The benefits of such an ontology for an interdisciplinary conversation between theology and science should be grasped. By focusing on ontology, a different basis for a dialogue is selected, than, for example, rationality by Van Huyssteen (see 1999). A common basis for departure is identified which would then be interpreted by the various disciplines which may be mutually challenging and enriching. This may potentially allow the overcoming of asymmetry in the dialogue, that is, allowing a space for theology for making a contribution. The adjustment of theology, for example, in the doctrine of creation, has been a perennial feature of the interaction with the sciences. Three advantages can be identified. Firstly, an ontology of equivocity is associated with indeterminacy, with openness, and – this is crucial – the possibility of mystery and transcendence. For Virology, with its naturalistic propensities, this calls at least for the labour of a Philosophy of Biology, which probes some meaning to the process of, for example, for viral adaption. For theology an equivocal approach to being allows for speculation about divine action. This, obviously, alludes to a voluminous and well-known discourse. If divine action is re-imagined pneumatologically, as is found in the state of scholarship, the divine Spirit could be interpreted not only as the Spirit of Life, but also as the Spirit of chaos (see Van Ruler 1972). The aim of interdisciplinary work is precisely to challenge the settled states of knowledge. Secondly, an ontology of equivocity possesses inherently a surplus of meaning, which enables an inexhaustible range of interpretations. This counters simplistic and univocal states of knowledge which are often accompanied by positivistic inclinations. The complexity of life requires regimes of knowledge which are tentative, tolerant and ever expanding, even allowing for transcendence. Thirdly, an ontology of equivocity points to the intricate intertwinement of being, knowing and action. For an anthropocene age this may be vital: life depends on how humans interpret it and live that life. Practices may shape the being of entities, and the being of microbes may shape human life. An option for equivocity may refocus the commonality between science and theology: the critical option for life, for flourishing.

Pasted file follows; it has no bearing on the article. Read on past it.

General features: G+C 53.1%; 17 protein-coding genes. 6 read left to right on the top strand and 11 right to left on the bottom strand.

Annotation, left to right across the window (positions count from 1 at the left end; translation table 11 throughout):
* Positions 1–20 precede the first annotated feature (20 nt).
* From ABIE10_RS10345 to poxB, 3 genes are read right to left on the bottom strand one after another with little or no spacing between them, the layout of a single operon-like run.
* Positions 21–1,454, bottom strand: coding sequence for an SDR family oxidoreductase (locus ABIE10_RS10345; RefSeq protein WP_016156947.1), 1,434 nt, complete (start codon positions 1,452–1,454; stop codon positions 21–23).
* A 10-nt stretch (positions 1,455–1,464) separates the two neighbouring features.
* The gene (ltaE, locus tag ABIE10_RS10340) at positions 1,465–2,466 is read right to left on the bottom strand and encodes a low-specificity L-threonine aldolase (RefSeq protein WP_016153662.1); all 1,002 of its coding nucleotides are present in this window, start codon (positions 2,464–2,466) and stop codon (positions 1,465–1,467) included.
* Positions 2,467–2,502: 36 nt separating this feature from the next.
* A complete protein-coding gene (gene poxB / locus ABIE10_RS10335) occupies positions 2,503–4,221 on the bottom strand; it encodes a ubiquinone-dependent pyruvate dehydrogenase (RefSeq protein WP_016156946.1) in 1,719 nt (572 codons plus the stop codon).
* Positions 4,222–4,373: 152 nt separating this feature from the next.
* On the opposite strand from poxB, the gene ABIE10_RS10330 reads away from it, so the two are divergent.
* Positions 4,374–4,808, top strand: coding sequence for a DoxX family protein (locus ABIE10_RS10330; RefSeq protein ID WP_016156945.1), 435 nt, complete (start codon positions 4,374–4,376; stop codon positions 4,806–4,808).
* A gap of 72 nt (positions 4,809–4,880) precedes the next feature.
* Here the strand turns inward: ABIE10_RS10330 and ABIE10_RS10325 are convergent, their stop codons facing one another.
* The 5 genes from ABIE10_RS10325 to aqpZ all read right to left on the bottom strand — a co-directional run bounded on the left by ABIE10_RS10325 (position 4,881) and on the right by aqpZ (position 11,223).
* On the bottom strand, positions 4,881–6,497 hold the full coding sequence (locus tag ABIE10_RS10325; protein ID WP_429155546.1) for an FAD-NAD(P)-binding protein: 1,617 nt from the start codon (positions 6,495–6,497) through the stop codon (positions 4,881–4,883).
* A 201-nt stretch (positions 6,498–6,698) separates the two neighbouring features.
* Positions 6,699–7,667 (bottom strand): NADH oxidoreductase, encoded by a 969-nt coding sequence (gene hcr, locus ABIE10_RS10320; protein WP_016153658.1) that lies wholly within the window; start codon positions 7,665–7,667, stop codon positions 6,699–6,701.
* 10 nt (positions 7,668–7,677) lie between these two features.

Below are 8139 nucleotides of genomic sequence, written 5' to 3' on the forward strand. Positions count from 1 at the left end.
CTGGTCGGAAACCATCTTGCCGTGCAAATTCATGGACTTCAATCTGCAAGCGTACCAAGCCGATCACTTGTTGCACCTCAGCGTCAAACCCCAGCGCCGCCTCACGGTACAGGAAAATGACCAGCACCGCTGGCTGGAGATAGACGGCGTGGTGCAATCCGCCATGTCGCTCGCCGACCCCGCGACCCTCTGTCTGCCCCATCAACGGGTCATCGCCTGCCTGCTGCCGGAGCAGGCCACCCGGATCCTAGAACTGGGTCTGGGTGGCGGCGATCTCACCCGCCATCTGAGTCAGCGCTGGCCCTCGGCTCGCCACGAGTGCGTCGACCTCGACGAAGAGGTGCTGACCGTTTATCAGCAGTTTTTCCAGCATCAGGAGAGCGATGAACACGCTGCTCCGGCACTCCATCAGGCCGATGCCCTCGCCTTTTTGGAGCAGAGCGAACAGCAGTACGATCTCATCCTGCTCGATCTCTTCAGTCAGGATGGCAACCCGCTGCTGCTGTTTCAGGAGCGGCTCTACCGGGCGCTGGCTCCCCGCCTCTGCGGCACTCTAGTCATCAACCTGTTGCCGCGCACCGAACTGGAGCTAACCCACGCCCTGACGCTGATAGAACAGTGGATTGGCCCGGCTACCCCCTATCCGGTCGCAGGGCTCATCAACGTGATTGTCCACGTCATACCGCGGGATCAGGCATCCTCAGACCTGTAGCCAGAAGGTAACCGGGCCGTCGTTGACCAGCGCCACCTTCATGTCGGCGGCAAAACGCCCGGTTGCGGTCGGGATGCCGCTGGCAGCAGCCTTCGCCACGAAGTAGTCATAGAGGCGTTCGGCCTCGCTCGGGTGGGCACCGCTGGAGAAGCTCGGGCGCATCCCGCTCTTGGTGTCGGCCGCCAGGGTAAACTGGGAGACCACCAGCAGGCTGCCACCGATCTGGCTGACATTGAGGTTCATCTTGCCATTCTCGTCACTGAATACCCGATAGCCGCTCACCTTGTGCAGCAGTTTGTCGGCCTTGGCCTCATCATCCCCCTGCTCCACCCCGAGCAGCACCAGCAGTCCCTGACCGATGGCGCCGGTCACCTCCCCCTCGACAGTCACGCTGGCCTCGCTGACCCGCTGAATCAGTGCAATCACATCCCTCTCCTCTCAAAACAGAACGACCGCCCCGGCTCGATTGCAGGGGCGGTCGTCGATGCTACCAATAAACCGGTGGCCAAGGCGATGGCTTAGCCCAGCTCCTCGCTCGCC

The COVID-19 pandemic has caused pain and disruption, but also the possibility of new insight in the very nature of life. An interdisciplinary way of thinking about the meaning of this event is clearly the way to go, and when such seemingly deeply divergent disciplines like Virology and theology are interfaced, surprising insights might emerge philosophically. Development in Virology may counter simplistic notions of evil in theology, and central intuitions in theology may resist positivistic interpretations in science. The ambiguity to which viruses may attest to, may stimulate new understandings of life. The equivocity of being may do justice to the findings in Virology and to the sensibilities in Christian creation theology.


Competing interests

The author declares that he has no financial or personal relationships that may have inappropriately influenced him in writing this article.

Author’s contributions

R.V. is the sole author of this article.

Ethical considerations

This article followed all ethical standards for research without direct contact with human or animal subjects.

Funding information

This research received no specific grant from any funding agency in the public, commercial or not-for-profit sectors.

Data availability

Data sharing is not applicable to this article as no new data were created or analysed in this study.


The views and opinions expressed in this article are those of the author and do not necessarily reflect the official policy or position of any affiliated agency of the author.


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1. 23 July 2021.